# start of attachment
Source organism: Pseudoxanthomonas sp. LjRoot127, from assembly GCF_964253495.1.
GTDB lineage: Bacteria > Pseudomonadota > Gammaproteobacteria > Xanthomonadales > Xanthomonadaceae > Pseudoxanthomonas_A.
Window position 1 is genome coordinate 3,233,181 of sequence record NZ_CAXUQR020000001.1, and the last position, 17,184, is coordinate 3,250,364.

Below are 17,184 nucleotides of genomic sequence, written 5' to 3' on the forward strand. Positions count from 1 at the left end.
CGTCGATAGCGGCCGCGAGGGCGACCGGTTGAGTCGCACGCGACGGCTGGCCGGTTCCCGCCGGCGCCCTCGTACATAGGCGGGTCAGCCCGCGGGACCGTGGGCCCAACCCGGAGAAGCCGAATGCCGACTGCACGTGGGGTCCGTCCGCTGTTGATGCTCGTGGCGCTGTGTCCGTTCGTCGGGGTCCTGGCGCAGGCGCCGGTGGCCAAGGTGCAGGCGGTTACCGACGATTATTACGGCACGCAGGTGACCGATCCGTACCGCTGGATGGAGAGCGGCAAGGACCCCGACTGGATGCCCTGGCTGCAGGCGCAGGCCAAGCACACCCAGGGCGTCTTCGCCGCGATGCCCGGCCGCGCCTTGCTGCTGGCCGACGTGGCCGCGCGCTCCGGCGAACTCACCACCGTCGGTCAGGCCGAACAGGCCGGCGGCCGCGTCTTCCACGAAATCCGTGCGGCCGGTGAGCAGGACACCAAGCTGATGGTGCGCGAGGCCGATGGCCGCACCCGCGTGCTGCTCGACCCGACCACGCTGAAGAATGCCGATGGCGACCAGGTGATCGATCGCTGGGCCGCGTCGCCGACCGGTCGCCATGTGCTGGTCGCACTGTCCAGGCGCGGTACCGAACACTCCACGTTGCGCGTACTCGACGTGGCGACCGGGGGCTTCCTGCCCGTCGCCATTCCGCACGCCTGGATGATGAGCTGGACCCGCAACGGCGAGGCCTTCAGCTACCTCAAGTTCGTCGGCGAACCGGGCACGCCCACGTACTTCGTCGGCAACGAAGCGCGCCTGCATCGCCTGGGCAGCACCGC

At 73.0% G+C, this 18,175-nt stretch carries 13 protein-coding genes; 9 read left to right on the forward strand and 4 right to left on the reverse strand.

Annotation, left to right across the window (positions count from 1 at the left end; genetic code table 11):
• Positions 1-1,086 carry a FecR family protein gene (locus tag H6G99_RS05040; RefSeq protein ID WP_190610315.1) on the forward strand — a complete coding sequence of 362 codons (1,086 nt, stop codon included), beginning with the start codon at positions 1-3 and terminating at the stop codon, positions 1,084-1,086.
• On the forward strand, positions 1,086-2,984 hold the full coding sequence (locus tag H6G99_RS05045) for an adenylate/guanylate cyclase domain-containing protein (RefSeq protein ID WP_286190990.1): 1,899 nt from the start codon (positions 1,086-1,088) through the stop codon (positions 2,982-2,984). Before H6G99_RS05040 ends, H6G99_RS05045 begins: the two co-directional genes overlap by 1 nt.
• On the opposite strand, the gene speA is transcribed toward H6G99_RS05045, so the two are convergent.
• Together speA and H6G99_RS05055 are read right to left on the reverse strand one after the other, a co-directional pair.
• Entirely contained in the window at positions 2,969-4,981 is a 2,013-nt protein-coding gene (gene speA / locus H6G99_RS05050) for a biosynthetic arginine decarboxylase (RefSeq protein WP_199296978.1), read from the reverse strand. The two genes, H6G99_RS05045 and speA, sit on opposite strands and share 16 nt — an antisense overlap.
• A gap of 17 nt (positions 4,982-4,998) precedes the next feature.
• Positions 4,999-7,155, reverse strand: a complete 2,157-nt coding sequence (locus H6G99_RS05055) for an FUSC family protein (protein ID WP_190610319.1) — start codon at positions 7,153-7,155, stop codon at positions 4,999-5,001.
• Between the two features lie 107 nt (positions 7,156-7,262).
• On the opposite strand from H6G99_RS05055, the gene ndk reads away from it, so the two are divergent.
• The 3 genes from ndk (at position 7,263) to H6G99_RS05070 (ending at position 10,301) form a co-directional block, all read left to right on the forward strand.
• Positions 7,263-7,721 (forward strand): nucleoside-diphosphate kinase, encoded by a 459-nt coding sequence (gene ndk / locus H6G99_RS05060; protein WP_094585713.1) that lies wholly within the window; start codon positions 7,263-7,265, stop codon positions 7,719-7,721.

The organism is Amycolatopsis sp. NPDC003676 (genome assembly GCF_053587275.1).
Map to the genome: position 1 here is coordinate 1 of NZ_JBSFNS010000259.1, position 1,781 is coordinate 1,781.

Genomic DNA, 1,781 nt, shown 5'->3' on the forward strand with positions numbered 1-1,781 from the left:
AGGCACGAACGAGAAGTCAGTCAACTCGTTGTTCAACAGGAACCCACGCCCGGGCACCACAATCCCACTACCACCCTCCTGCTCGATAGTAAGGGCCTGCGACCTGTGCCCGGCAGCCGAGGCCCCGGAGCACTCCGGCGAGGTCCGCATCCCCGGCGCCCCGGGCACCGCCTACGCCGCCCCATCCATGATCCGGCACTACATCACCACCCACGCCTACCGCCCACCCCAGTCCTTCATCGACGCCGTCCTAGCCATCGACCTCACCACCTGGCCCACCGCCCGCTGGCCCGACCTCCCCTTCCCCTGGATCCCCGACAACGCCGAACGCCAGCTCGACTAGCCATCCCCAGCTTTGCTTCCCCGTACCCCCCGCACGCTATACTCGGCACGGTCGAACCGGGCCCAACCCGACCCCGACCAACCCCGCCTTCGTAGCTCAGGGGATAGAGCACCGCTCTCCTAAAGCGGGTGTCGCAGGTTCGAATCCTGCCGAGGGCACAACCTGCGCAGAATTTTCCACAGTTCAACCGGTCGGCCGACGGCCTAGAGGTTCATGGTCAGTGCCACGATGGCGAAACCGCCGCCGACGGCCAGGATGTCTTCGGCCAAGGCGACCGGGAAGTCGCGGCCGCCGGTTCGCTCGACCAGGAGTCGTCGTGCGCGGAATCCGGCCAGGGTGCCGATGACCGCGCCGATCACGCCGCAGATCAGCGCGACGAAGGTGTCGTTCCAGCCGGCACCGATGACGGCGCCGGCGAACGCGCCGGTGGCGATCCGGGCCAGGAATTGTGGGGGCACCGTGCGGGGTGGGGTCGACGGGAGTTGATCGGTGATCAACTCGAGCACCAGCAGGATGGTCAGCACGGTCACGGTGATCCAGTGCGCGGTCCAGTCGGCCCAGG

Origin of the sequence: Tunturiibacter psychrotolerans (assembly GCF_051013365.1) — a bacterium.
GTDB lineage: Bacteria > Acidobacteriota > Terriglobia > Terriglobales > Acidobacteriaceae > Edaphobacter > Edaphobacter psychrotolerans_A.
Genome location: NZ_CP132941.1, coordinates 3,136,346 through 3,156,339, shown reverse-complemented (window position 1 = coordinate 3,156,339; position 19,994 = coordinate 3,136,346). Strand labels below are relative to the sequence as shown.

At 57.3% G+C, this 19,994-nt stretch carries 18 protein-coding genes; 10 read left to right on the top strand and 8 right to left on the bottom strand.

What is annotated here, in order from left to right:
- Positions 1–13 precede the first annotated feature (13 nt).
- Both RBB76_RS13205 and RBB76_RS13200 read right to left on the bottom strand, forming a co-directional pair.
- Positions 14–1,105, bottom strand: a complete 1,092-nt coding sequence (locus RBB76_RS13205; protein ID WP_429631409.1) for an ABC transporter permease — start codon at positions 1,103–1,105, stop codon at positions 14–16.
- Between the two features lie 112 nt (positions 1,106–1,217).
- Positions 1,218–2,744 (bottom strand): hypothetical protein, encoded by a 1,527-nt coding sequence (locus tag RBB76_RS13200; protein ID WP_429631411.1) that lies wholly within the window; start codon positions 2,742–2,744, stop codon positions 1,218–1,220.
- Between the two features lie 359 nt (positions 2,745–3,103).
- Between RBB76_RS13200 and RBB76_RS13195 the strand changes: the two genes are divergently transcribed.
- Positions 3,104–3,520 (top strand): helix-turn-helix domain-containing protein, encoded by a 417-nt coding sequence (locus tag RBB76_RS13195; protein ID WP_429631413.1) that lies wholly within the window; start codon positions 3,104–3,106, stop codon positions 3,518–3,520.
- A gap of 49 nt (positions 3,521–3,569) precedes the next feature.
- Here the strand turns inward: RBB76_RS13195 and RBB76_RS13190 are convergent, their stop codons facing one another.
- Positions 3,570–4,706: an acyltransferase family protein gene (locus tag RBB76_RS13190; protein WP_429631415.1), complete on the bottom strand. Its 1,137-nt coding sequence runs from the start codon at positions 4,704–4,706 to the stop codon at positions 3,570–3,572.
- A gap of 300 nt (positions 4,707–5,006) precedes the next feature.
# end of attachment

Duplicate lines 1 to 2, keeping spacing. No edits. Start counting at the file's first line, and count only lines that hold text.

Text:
Source organism: Pseudoxanthomonas sp. LjRoot127, from assembly GCF_964253495.1.
GTDB lineage: Bacteria > Pseudomonadota > Gammaproteobacteria > Xanthomonadales > Xanthomonadaceae > Pseudoxanthomonas_A.